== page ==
After the attack on 9/11, the CIA was pointed to as one of the major failures that led to a successful attack by the terrorists. “The failure of federal agencies, and especially the nation’s intelligence services to share information – according to the Sep. 11 Commission – one of the key problems hampering the nation’s fight against terrorism” (Farber, 1). Not only this, but they were ridiculed for having inadequate IT systems in place to seek out such a plot. “If we had had advanced IT tools in place prior to September 11, it is almost certain that some of the terrorists would have been detained, and some of the plots would have been foiled” (Ham, 1). For a while, the CIA was scrutinized, criticized, and eventually reevaluated until the agency got its act together and began to beef up their war on terror, and their methods, namely information technology and the sharing of information across national defense borders. The fact was that the CIA wasn’t completely out of touch with the new age IT capacities, they simply had joined the race too late and were playing catch-up when 9/11 caught them ill prepared. In 1998, senior officials had begun to realize that they were behind in the technologies of the time, namely the exploding IT world. It was clear that commercial enterprises had surpassed the CIA, which is the exact opposite position the CIA should have in reference to current standards of technology. The CIA should be ahead of the current level of technology at all times, giving them a competitive advantage in the field of information. They experienced this side of the cutting edge technology in the Cold War era and were greatly successful as a result. The CIA decided that they needed some sort of “vehicle to tap into the flow of the private sector advances”, sort through this multitude of new cutting-edge technology, and to extract the most progressive systems that were capable of completely new ways to track terrorists (Molzahn, 1). The CIA’s plan was to broaden their IT capabilities on many different levels, with different strategies for sniffing out terrorism. The senior officials decided that “[b]eginning with the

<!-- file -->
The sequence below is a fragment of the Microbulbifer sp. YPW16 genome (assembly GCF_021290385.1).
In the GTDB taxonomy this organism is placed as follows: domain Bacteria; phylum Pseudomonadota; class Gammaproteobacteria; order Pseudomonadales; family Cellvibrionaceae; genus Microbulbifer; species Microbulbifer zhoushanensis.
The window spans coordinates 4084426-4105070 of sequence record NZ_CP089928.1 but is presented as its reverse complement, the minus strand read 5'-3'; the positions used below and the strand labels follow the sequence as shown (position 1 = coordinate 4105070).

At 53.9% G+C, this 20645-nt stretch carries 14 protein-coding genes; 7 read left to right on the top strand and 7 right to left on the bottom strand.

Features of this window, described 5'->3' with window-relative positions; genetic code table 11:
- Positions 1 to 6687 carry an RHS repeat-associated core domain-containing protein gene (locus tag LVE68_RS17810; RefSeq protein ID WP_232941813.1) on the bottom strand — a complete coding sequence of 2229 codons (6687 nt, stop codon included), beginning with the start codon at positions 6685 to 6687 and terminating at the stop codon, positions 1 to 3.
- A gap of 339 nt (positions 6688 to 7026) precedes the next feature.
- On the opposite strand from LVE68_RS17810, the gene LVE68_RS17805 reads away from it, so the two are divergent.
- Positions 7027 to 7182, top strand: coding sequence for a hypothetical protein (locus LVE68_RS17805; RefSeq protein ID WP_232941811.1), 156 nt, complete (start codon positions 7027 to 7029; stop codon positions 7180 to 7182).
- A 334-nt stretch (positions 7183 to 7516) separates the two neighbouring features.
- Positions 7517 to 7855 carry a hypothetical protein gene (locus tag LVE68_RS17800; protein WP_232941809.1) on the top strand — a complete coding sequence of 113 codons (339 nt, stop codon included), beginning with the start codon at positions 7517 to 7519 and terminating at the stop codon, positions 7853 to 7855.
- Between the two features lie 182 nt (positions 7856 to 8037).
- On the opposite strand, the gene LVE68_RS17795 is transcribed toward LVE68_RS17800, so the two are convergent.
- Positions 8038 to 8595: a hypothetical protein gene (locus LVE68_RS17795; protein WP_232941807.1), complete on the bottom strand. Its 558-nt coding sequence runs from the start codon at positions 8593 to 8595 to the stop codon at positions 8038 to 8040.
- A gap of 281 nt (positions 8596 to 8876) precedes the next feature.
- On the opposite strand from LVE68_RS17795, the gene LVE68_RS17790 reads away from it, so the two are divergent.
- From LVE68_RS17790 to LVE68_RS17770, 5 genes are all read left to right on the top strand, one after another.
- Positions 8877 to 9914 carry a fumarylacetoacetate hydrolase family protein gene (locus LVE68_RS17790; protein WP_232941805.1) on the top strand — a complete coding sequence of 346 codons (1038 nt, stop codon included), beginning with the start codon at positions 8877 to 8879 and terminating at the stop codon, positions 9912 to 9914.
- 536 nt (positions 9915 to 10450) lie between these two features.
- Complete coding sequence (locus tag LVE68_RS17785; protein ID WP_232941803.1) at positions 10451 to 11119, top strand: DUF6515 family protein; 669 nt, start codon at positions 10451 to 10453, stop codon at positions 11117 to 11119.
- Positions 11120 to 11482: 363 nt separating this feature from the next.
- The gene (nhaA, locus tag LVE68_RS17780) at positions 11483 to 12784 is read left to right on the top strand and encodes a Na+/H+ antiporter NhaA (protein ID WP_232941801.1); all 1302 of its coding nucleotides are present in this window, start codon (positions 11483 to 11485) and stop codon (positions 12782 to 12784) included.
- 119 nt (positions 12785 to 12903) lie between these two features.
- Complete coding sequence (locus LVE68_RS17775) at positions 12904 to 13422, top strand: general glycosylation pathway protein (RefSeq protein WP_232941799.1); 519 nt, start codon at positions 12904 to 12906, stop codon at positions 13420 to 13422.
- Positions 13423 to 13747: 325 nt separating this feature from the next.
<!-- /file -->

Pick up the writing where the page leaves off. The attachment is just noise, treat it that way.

critical field of IT, we will pursue this new approach through the creation of an external nonprofit enterprise designed to electronically connected to leading research throughout the country” (Molzahn, 1). Not only was this organization to select from the vast majority of technology available, but also were designed as a research and development facility for the CIA. After about a year, planning became a reality when Norman Augustine, former CEO of Lockheed-Martin, founded In-Q-Tel in February 1999 as a private sector corporation. In-Q-Tel is currently located in Delaware, and remains a nonprofit, non-stock corporation that is tax exempt through special requirements that they meet with the Internal Revenue Service (IRS). The company has three main stated purposes: “Perform and promote research and related scientific endeavors in the field of IT; foster collaborative arrangements that make private sector IT expertise more readily accessible to agencies of the United States; and foster the development of IT that will benefit the public, private, and academic sectors of the United States” (Molzahn, 1). The greatest part about this new corporation is the flexibility that they had in communicating with the IT community, academia, and the government agencies. As a result of this flexibility from government restraint, In-Q-Tel was able to rapidly explore the options of the IT community and find solutions that would become tools for hunting terror in the intelligence agencies. They continue to find new options everyday with their research and development programs aimed at finding the right technology to thwart another terror attack on American soil. So far they have been experienced great success with their flexible infrastructure. There are many new IT tools that were options for the CIA, but only the most cuttingedge programs would be chosen to carry out their siege on terrorism. Some of the first upgrades were pages out of the FBI’s playbook. The FBI began to use a program called Carnivore that